Project Mansell is expected to include properties with an aggregate current real estate value of between €500m and €600m and will be divided into subpools, including one named Project Daly, implying the subpools could be constructed with different buyers in mind, similar to Lloyds’ Project Hampton and Pittlane.

Davidson Kempner won a pool of bilateral and syndicated loans held by Cosgrave Property Group in Ulster Bank’s Project Button, in one of the few loan portfolios on which no bids came in for the entire book. Davidson Kempner remains in pole on a number of other tranches in Project Button, the details of the loan portfolio can be seen here.

On Monday, final bids are submitted for Lloyds’ remaining £533.4m Project Avon, secured by 268 commercial properties with an aggregate market value of £400.4m.

Kennedy Wilson Europe Real Estate (KWE), which separately agreed to acquire a £115.9m six-strong non-performing senior loan tranche secured by five UK regional high-tech fire control centres (FCCs) for up to £93.5m, is expected to bid against Oaktree and Cerberus.

An overview of the remaining Avon portfolio can be seen here. Deloitte is selling Avon, on behalf of Lloyds.

The investment memorandum (IM) for NAMA’s circa €425m Project Spring and access to the dataroom is finally expected to be ready within the next two weeks, CoStar News understands.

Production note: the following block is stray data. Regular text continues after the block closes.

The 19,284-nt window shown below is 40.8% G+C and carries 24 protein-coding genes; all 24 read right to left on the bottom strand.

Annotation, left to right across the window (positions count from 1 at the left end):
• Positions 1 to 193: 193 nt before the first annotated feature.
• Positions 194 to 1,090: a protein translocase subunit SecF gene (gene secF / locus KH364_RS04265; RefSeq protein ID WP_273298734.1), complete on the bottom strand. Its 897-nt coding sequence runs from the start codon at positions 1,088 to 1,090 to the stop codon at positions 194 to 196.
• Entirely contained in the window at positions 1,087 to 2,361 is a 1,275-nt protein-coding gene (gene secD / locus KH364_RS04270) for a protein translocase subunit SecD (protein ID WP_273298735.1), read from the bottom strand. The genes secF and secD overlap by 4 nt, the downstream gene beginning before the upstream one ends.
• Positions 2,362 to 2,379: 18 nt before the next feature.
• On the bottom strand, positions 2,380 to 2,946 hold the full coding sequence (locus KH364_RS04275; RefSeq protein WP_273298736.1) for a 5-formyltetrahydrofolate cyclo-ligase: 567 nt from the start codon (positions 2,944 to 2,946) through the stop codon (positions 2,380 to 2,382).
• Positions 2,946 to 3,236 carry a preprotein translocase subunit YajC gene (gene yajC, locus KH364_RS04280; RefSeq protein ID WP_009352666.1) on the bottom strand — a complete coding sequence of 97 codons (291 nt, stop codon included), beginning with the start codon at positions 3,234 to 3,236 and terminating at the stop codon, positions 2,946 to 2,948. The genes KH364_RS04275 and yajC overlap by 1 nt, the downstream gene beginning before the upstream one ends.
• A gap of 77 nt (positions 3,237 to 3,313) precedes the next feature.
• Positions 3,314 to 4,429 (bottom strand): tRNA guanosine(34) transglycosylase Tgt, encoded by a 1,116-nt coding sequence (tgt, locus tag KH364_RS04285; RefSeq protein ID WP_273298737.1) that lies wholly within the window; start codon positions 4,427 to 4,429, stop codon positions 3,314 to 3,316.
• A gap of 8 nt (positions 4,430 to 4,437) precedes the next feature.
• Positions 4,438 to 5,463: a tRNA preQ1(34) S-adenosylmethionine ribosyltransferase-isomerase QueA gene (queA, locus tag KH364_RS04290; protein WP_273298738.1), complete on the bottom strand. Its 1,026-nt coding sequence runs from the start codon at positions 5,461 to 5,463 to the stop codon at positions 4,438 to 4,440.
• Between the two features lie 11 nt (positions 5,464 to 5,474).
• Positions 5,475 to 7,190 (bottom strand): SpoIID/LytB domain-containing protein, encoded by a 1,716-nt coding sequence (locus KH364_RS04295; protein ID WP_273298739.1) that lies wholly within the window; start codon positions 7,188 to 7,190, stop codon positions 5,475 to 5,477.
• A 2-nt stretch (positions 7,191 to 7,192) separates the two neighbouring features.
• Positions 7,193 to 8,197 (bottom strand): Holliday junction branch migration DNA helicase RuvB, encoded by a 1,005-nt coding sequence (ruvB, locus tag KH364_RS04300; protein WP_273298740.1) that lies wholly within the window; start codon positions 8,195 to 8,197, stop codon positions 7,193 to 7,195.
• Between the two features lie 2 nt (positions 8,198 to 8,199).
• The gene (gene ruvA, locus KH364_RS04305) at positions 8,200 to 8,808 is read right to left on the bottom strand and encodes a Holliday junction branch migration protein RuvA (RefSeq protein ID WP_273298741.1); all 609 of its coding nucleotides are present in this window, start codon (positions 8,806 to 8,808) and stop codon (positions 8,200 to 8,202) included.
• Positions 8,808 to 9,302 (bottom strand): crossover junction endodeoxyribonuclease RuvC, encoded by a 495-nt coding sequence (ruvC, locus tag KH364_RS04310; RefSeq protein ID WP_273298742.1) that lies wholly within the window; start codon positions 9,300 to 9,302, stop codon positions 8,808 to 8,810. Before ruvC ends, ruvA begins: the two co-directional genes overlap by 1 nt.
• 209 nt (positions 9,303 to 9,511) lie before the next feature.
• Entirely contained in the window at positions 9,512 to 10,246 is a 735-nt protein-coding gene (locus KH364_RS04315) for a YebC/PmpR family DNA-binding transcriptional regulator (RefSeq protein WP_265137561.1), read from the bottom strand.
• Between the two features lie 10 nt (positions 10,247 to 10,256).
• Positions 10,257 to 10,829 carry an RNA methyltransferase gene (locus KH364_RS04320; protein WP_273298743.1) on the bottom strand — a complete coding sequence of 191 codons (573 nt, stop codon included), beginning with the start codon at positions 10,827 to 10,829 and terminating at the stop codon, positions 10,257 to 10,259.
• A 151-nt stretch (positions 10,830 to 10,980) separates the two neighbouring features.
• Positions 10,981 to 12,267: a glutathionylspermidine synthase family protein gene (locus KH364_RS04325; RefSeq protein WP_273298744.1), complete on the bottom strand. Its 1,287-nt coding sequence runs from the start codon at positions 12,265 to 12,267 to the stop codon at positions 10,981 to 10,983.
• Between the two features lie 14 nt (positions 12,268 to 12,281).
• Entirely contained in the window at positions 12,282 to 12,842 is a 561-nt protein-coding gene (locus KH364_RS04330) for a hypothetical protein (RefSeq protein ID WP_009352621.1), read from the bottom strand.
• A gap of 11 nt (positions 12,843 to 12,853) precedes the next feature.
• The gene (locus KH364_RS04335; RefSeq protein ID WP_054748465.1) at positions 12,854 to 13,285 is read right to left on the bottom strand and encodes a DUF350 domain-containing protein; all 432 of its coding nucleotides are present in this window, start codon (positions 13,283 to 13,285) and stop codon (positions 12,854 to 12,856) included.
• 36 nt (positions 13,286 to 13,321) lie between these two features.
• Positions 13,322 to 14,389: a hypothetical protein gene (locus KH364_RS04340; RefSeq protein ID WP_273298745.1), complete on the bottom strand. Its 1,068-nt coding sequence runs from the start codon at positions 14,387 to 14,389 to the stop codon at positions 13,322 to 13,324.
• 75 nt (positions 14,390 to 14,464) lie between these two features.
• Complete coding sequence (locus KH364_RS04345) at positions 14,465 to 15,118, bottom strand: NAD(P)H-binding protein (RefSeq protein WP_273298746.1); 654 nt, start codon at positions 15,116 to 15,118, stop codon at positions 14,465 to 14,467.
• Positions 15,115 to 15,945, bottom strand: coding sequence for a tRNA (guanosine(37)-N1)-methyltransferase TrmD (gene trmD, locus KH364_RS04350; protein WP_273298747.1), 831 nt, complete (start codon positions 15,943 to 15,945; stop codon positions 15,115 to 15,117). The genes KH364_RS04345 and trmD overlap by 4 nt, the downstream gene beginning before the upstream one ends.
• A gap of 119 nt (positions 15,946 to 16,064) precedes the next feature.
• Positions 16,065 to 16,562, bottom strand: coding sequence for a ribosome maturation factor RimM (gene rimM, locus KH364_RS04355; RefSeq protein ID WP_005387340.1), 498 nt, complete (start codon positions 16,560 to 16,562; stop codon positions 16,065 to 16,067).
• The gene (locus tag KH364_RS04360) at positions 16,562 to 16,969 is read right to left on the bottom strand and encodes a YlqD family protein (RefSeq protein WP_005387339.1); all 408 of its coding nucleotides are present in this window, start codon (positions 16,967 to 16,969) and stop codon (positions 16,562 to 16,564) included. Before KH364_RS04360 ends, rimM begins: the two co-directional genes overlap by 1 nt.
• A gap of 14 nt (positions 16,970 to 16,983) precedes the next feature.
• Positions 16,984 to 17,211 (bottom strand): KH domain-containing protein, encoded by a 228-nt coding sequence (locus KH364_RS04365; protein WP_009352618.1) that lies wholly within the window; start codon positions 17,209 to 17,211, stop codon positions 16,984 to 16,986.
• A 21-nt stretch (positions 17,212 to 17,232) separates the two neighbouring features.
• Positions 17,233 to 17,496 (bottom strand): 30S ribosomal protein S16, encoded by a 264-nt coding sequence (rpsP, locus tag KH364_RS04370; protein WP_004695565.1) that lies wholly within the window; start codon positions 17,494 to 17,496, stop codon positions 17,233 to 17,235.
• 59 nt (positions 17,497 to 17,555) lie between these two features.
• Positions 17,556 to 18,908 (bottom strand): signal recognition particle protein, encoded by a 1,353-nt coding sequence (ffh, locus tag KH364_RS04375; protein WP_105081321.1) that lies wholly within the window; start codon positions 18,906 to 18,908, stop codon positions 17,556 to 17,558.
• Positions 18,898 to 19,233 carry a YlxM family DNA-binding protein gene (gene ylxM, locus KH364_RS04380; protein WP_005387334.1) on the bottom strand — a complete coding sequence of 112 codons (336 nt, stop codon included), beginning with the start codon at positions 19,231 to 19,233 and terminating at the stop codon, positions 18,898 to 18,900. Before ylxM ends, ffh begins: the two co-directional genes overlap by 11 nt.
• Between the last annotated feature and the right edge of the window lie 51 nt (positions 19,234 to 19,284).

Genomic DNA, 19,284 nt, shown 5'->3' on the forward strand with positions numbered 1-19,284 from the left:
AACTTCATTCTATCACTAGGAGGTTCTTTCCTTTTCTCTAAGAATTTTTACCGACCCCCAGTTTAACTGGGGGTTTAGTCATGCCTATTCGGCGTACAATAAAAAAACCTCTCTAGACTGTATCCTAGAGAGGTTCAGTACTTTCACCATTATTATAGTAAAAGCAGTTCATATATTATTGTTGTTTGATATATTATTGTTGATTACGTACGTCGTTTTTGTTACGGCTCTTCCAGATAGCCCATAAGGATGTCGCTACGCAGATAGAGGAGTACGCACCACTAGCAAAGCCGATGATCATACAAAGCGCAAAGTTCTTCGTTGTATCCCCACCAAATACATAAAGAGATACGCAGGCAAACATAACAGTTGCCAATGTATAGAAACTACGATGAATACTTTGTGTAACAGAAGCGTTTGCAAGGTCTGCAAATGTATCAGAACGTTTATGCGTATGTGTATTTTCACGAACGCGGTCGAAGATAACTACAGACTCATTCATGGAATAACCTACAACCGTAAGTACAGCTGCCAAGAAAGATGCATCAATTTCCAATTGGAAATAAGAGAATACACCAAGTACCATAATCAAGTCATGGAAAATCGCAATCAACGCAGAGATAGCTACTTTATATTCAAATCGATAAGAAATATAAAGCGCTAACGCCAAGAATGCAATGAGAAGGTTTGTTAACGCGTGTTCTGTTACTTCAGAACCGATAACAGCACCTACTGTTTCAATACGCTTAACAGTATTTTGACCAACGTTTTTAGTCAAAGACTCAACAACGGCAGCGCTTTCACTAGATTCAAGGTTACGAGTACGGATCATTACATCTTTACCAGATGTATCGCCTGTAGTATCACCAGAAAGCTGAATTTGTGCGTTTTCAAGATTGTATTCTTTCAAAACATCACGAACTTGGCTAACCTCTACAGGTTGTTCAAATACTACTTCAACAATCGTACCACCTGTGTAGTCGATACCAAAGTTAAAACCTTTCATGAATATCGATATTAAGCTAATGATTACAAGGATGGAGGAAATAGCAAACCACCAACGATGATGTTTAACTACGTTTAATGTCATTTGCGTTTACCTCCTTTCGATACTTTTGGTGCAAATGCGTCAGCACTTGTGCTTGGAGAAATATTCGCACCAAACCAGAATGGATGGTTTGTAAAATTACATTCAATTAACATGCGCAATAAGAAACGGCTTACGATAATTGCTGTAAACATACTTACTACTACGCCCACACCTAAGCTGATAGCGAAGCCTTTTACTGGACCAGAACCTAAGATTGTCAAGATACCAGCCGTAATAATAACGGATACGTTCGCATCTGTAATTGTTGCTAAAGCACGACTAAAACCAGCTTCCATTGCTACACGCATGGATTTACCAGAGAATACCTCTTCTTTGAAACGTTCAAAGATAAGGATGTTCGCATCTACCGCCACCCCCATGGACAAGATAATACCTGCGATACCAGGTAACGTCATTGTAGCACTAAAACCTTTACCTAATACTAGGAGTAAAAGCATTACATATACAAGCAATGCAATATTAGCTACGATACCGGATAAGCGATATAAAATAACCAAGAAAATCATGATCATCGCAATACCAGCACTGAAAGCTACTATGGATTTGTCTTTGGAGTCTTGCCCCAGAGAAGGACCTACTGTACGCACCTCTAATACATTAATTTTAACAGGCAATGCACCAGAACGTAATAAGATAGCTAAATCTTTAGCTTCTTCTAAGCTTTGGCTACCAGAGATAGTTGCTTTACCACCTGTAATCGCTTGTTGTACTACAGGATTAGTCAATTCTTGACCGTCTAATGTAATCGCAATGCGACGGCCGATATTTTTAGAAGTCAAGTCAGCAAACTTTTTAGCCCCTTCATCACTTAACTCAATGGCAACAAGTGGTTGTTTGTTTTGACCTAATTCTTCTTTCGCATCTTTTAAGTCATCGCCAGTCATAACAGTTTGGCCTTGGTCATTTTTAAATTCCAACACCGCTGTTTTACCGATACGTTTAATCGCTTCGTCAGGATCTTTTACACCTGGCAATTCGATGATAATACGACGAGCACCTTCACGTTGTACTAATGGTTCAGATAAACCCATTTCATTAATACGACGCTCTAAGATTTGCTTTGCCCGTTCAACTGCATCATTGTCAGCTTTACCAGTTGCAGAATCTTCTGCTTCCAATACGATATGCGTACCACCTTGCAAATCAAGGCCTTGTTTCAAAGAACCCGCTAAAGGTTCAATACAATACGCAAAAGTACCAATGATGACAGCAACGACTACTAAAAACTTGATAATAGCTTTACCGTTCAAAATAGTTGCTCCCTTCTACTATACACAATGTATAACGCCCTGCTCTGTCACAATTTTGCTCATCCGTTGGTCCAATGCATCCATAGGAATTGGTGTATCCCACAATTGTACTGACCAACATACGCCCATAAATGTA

Project Spring is much larger than originally reported and comprises loans extended to Irish property developer Gerry Conlan by domestic banks including Allied Irish Bank. While Conlan’s property empire includes three private hospitals, Mount Carmel in Dublin, St Joseph's in Sligo and Aut Even in Kilkenny, these are not included in Project Spring.

The Spring loan portfolio is predomianntly Irish collateral and a mix of residential and offices.

Separately, on Tuesday, CoStar News reported on the £296m Project Avenue, Bank of Cyprus’ inherited performing UK commercial and residential real estate loan book from Laiki Bank, formerly Cyprus’ second-largest bank.

For an overview of Project Avenue, please click here.

Finally, this evening – at 6pm CET time – is the deadline for initial expressions of interest in WestImmo, the German pfandbrief-funded European commercial property lending bank, which is being sold by bad bank Erste Abwicklungsanstalt (EAA) through JPMorgan in Germany.

For the full story, please click here.

All parties declined to comment.